Snatched from the street: Black’s last known victim was Sarah Harper, 10, was abducted and killed after going out to buy a loaf of bread for her mother in 1986
Wilson said it’s ‘chilling’ how the information about Black’s crimes came to light, as he began to reveal information about the victims that only their killer could know.
Robert Black’s victims
Jennifer Cardy, nine, was murdered in 1981 when she was cycling to a friend’s house in Ballinderry, County Antrim.
Susan Maxwell, 11, was walking home after playing tennis in Cornhill-on-Tweed in 1982 when Black abducted and killed her.
Caroline Hogg, 5, was playing outside her house in Portobello, Edinburgh in 1983 when she was approached by Black. He paid for her to ride on a carousel at the fairground before he abducted her.
Sarah Harper, 10, was abducted in her hometown of Morley in Leeds in 1986 after going out to buy a loaf of bread for her mother. Black traveled to Nottingham to dispose of her body where she was found in the Rivert Trent.
Wilson said: ‘Black was asked to speak to him by his defense because they were going to appeal his conviction, so what you hear on that tape is what Black says to Wyre in the context of trying to get help for his underlying sexual interest in children.
‘What is even more chilling it seems to me, is that Black will deny it, he will allude to and tease almost, but he won’t come directly out and say what he did,’ he went on.
‘Yet he provides us with enough detail to be able to say several things in confidence.
‘That A, he was guilty, B, he was guilty of killing many more young girls and he certainly killed the little paper girl, Genette Tate, because he tells us, albeit in a roundabout way how he did it.’
Black was also the victim of sexual abuse at the hands of carers as a child, after he was abandoned by his own parents.
Wilson says he has never interviewed a pedophile that wasn’t also a victim of childhood sex abuse.
Black died of a heart attack while serving his life sentence in prison in January 2016
Ray Wyre, a sex crime expert and therapist, interviewed Black and was able to gain enough information to lead to conviction
He said: ‘[His desires came from] the abuse he himself suffered as a child. There’s absolutely no doubt Robert Black had the most appalling childhood in which he was physically, emotionally and sexually abused by others and that isn’t to excuse his behaviour but it does explain the origins of aspects of his sexual paraphilia.’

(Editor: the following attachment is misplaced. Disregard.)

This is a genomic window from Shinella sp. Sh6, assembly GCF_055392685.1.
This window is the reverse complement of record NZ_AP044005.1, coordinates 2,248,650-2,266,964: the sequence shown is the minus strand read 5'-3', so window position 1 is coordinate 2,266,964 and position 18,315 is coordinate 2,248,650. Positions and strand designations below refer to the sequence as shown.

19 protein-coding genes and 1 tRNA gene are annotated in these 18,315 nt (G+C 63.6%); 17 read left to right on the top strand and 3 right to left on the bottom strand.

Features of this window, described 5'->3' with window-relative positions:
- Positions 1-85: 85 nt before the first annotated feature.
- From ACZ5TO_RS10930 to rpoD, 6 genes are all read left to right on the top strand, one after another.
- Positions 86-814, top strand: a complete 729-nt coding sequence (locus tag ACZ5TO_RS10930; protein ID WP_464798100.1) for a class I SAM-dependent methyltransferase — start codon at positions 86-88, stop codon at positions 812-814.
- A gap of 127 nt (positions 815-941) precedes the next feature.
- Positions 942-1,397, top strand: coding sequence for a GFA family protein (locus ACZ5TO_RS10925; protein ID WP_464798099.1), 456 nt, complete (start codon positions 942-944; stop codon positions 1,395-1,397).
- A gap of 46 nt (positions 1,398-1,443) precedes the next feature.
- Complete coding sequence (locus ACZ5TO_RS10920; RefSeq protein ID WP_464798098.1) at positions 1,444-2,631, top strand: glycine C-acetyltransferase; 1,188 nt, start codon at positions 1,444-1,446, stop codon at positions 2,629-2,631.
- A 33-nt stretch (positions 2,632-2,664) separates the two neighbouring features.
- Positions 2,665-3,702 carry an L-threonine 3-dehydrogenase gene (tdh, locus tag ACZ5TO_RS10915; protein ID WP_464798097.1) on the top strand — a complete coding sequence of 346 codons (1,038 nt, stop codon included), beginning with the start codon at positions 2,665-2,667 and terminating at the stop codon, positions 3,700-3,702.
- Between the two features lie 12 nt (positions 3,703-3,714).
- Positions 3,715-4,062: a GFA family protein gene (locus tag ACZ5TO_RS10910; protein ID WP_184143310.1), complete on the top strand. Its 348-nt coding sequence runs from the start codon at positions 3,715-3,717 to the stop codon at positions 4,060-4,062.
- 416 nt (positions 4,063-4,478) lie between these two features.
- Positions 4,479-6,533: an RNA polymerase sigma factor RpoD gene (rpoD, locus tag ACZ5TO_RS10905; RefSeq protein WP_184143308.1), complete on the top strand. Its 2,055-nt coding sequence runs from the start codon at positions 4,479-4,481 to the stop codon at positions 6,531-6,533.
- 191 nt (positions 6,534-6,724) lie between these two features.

One of the ultimate ways of being in charge was to choose young girls who he could physically overpower and the final act of being in charge and control is to never admit that to the police
Criminologist David Wilson
‘I’ve yet to work with a pedophile who hasn’t been sexually abused as a child but I there are many people I know who have been sexually abused as children he would never dream of harming children so therefore where does it come from?’ Wilson asked.
‘In Black’s case, if you bring it back to him, what Black liked to be able to do is feel powerful and in charge and in control because power and control were something that were absent for a large period of his life.
‘One of the ultimate ways of being in charge was to choose young girls who he could physically overpower and the final act of being in charge and control is to never admit that to the police.’
Voice of a Serial Killer starts on Wednesday at 10pm on CBS Reality.
Notorious child killer: A history of Robert Black’s crimes
Convicted of four child murders and range of other sex crimes, delivery driver Robert Black stalked the roads of Britain and Ireland for his young victims and has long been suspected of involvement in other unsolved disappearances.
He was born in 1947 near Falkirk in Scotland to single mother Jesse Hunter Black. The factory worker put her son up to be fostered within weeks.
The couple that took him in – the Tulips – were in their 50s and lived in Kinlochleven in the West Highlands. Within 11 years both had died, and Black was placed in a children’s home back in Falkirk.
Robert Black, pictured in 2010, died in prison on January 2016 from a heart attack
In Falkirk his proclivity for sexual violence emerged when, as a 12-year-old, he was accused of trying to rape a young girl. No charges came of it, but Black was moved to an all-boys’ home in Musselburgh as a result. In that institution he claimed he was the victim of sexual abuse at the hands of a male staff member.
In 1963, he faced the courts for the first time after molesting a seven-year-old girl in an abandoned air raid shelter, yet he was not incarcerated for the crime, receiving only a caution for lewd and libidinous behaviour.
Three years after attacking the girl in Greenock, and now working as a builder back in Kinlochleven, he was not so lucky with authorities after being reported for abusing the daughter of a couple he was lodging with.
In 1967 he was found guilty of three counts of indecent assault and sent to borstal in Polmont, outside Falkirk, for a year.
He secured a job as a van driver for a London-based delivery firm in 1976, which allowed him to travel the country and claim victims.
A delivery run took him past Coldstream in 1982 when he snatched Susan Maxwell, then back to Portobello a year later when he stole Caroline Hogg from the promenade, and through Leeds in 1986 when he abducted Sarah Harper.
Detectives across the country spent the last 25 years of his life trying to find firm evidence to link Black to other unexplained disappearances.
Police investigating the case of missing 13-year-old Genette Tate, who was last seen in a rural lane in Aylesbeare, Devon, in 1978, perhaps came closest to bringing another murder charge.
He died in prison of a heart attack in January 2016.